The U.S. Supreme Court on Wednesday sided with a disabled Michigan girl whose school refused to let her bring her service dog to class, making it easier for students like her to seek redress for discrimination in federal court. The justices ruled 8-0 that Ehlena Fry, 13, and her parents may not be obligated to go through time-consuming administrative appeals with the local school board before suing for damages for the emotional distress she said she suffered by being denied the assistance of her dog, a goldendoodle named Wonder. Ehlena was born with cerebral palsy, a neurological condition that severely limited her mobility. Wonder was trained to help her balance, retrieve dropped items, open and close doors, turn on lights, take off her coat and other tasks.
Flood events are becoming more intense across the United States, affecting the physical and economic stability of communities and threatening human lives and delicate ecosystems. Every part of the country is vulnerable to losses from increased flooding; in the past five years, all 50 states have experienced flood events. Federal, state, and local entities share the responsibility for weather-related disaster preparedness and response. This series of fact sheets examines the flood risks, mitigation efforts, and associated costs for states.
In a new study of groundwater conditions in dairy farm-intensive Kewaunee County, researchers found higher levels of well contamination from cattle during wet weather events — when manure, rain and melting snow can seep quickly into the ground. But the results also show that cattle in this northeastern county are not the only source of tainted drinking water. Human waste from sanitary systems is also polluting wells. The study is the latest research on factors affecting groundwater pollution in a region where tensions over large-scale farms are the greatest in Wisconsin. “The bottom line is that both kinds of mammals — large animals and humans on the landscape — are to blame,” said Mark A. Borchardt, a microbiologist with the U.S. Department of Agriculture, whose work was funded by the Department of Natural Resources. Kewaunee County has one of the highest concentrations of large-scale farms in the state. The farms have come under sharp criticism for having an out-sized impact. Borchardt's study sampled water during three periods in 2016 and found polluted water was often traced to sanitary systems during relatively dry periods. But during wet conditions when groundwater was being recharged, polluted water was linked to cattle.
Nationwide, the “muni bond” market has funded $1.65 trillion worth of projects for cities and other governments over the past decade. The borrowed money has paid for schools, roads, water and sewer systems, airports, bridges and other vital infrastructure. “These aren’t shiny baubles. These are essential infrastructure,” said Democratic Columbia Mayor Steve Benjamin, who is in his second term. “This is a sacrosanct part of our taxing policy that has been in existence since 1913.” But some Republicans on Capitol Hill want to end the tax-exempt status of muni bonds as part of broader changes to the federal tax code. That has many state and local officials worried. A city’s ability to borrow depends on investors’ willingness to lend it money by purchasing bonds. And the tax-exempt status of muni bonds is part of what makes them so attractive to investors, especially high-income taxpayers looking to reduce their tax bills.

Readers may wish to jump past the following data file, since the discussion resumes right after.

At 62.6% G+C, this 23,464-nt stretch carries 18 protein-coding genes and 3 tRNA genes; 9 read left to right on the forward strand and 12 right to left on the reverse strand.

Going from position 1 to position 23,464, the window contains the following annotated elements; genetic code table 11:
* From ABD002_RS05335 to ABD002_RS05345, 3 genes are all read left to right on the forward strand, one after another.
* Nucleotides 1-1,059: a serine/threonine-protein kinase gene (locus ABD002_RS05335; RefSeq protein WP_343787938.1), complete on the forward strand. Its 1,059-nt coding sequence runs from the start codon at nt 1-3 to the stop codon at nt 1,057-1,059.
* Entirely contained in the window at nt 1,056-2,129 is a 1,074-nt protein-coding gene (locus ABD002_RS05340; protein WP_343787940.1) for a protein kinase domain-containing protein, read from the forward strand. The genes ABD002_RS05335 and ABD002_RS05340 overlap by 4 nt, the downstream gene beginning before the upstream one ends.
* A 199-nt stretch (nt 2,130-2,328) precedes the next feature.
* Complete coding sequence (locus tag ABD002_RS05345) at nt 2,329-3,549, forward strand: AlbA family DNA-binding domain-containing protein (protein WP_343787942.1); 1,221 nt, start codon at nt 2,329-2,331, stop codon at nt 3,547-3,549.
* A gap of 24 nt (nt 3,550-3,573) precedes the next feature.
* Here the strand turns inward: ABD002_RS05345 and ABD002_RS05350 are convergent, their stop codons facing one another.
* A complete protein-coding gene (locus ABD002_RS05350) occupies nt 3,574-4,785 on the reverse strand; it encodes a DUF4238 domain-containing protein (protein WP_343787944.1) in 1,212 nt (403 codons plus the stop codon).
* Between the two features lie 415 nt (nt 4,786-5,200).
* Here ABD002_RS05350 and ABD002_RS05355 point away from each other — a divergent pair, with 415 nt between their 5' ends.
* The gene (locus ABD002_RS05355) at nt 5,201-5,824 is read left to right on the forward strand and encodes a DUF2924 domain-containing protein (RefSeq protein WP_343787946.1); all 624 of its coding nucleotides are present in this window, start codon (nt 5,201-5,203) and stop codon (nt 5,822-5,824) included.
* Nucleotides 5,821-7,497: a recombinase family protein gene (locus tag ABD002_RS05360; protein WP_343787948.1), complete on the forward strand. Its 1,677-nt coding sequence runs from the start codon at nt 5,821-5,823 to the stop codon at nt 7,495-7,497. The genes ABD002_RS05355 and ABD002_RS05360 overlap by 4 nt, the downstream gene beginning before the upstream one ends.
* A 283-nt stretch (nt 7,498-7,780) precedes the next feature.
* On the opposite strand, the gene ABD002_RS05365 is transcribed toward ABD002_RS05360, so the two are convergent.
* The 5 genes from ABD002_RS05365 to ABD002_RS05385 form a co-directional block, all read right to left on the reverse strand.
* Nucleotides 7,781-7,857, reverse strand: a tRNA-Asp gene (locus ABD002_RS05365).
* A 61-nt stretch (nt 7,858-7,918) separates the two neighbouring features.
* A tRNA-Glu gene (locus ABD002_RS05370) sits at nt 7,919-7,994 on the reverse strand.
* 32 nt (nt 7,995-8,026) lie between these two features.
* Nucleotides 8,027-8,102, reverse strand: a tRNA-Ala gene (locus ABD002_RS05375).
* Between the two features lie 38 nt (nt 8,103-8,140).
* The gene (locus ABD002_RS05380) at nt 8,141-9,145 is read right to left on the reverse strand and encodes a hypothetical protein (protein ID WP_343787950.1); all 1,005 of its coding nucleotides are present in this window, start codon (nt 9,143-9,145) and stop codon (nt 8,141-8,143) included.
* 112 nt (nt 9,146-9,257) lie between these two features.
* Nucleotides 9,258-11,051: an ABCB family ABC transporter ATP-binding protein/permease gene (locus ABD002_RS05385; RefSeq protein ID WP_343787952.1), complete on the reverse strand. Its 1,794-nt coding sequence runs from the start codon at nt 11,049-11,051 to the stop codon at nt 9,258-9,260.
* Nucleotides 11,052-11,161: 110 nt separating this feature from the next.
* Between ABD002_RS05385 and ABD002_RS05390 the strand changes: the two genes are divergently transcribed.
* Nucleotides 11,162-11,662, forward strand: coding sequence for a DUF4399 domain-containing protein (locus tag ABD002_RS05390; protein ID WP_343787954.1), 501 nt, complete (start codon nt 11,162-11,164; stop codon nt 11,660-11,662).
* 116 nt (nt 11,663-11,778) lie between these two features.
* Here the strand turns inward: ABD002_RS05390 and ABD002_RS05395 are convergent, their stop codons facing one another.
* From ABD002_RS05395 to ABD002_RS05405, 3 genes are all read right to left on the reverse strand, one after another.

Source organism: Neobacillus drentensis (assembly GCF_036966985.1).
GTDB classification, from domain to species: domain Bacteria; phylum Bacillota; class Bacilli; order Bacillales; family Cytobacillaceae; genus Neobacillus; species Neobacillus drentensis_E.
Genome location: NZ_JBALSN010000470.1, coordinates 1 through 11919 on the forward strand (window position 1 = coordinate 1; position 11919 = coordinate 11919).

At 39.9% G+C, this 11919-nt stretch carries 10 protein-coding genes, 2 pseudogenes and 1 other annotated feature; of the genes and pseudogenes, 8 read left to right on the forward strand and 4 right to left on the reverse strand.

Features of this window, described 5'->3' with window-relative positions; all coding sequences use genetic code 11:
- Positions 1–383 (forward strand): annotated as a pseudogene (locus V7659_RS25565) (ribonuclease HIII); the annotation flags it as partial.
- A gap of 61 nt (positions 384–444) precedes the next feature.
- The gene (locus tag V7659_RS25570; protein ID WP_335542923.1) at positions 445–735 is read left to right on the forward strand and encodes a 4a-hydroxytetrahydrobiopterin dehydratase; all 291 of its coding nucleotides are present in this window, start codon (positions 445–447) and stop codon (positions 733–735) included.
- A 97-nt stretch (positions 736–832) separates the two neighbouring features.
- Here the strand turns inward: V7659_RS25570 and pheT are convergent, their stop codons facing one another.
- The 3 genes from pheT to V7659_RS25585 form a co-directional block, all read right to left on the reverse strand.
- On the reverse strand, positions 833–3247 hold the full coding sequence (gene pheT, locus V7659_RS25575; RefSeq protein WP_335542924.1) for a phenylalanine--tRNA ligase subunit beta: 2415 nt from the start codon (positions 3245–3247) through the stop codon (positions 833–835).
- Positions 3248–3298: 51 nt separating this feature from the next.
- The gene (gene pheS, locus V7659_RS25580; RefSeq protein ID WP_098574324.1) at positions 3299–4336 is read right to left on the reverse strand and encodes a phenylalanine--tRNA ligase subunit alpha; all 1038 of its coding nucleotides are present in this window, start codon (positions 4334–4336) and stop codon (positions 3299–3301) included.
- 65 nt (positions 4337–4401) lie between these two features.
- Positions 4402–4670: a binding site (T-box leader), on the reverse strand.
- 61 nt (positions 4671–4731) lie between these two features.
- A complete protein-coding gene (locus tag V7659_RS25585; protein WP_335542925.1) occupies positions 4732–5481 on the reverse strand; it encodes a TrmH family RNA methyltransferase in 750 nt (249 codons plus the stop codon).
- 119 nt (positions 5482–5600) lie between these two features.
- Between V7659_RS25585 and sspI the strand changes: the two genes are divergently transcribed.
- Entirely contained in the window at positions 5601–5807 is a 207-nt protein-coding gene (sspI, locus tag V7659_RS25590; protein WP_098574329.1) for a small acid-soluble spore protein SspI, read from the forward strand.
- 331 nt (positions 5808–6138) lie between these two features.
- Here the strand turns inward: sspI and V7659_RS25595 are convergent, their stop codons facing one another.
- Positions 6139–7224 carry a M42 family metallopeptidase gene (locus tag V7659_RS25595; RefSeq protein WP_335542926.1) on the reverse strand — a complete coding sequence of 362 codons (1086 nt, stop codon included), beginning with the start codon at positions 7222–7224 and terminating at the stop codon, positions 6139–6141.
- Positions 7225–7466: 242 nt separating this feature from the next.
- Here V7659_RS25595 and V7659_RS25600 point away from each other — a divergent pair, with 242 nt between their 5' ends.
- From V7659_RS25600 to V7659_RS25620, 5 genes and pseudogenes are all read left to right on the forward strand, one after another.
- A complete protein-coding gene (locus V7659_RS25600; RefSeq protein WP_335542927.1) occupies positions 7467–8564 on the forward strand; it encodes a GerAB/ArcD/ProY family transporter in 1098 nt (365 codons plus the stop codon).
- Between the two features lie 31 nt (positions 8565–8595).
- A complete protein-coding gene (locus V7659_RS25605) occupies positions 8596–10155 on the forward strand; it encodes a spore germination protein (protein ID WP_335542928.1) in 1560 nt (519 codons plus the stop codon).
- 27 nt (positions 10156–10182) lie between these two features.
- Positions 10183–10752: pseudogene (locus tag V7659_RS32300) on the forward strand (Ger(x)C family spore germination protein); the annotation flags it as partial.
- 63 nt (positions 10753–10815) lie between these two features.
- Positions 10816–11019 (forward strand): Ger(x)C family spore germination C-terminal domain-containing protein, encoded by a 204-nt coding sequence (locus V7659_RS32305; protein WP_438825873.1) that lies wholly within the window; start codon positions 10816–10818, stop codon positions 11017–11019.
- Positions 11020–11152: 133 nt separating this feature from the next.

Deforestation in the Peruvian Amazon has risen this century - destroying an area of rainforest 14 times larger than Los Angeles - with small farmers behind most of the cutting, according to a new analysis of satellite maps. Small farmers account for about 80 percent of Peru's forest loss, the Monitoring of the Andean Amazon Project (MAAP), a Washington, D.C.-based research group, said on Wednesday. "One of the big findings of this report is that deforestation is not driven by sexier issues such as large-scale oil palm (plantations) or dams, but widespread small-scale agriculture," said Matt Finer, MAAP's director.
Tourism officials in Oregon and Montana are courting a trade show for outdoor retailers that is leaving Utah after the state's stance on public lands sparked some brands to boycott the biannual event. Outdoor Retailer organizers made the decision after Utah Gov. Gary Herbert refused to rescind his call for the reversal of a new national monument designation. Patagonia CEO Rose Marcario said the industry is all about defending public lands and cannot stand by Utah's decision. The event has grown from 5,000 people at the first show in 1996 to about 29,000 last summer. It attracted an estimated $45 million in annual direct spending to Utah during the two shows held each year.